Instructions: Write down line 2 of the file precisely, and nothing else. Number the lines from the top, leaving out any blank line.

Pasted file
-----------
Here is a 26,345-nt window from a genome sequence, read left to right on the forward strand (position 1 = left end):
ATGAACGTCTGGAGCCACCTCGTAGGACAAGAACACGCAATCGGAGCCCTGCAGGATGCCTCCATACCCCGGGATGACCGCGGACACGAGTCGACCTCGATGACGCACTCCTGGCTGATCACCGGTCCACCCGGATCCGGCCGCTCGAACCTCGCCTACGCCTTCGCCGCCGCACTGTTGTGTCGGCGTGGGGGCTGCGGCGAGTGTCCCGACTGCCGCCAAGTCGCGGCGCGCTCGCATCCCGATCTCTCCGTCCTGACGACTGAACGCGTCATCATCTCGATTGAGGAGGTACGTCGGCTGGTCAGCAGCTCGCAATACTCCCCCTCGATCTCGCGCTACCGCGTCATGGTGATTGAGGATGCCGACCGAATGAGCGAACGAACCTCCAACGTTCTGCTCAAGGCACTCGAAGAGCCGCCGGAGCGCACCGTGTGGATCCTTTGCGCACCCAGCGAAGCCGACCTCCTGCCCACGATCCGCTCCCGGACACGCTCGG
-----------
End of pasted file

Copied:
ATGAACGTCTGGAGCCACCTCGTAGGACAAGAACACGCAATCGGAGCCCTGCAGGATGCCTCCATACCCCGGGATGACCGCGGACACGAGTCGACCTCGATGACGCACTCCTGGCTGATCACCGGTCCACCCGGATCCGGCCGCTCGAACCTCGCCTACGCCTTCGCCGCCGCACTGTTGTGTCGGCGTGGGGGCTGCGGCGAGTGTCCCGACTGCCGCCAAGTCGCGGCGCGCTCGCATCCCGATCTCTCCGTCCTGACGACTGAACGCGTCATCATCTCGATTGAGGAGGTACGTCGGCTGGTCAGCAGCTCGCAATACTCCCCCTCGATCTCGCGCTACCGCGTCATGGTGATTGAGGATGCCGACCGAATGAGCGAACGAACCTCCAACGTTCTGCTCAAGGCACTCGAAGAGCCGCCGGAGCGCACCGTGTGGATCCTTTGCGCACCCAGCGAAGCCGACCTCCTGCCCACGATCCGCTCCCGGACACGCTCGG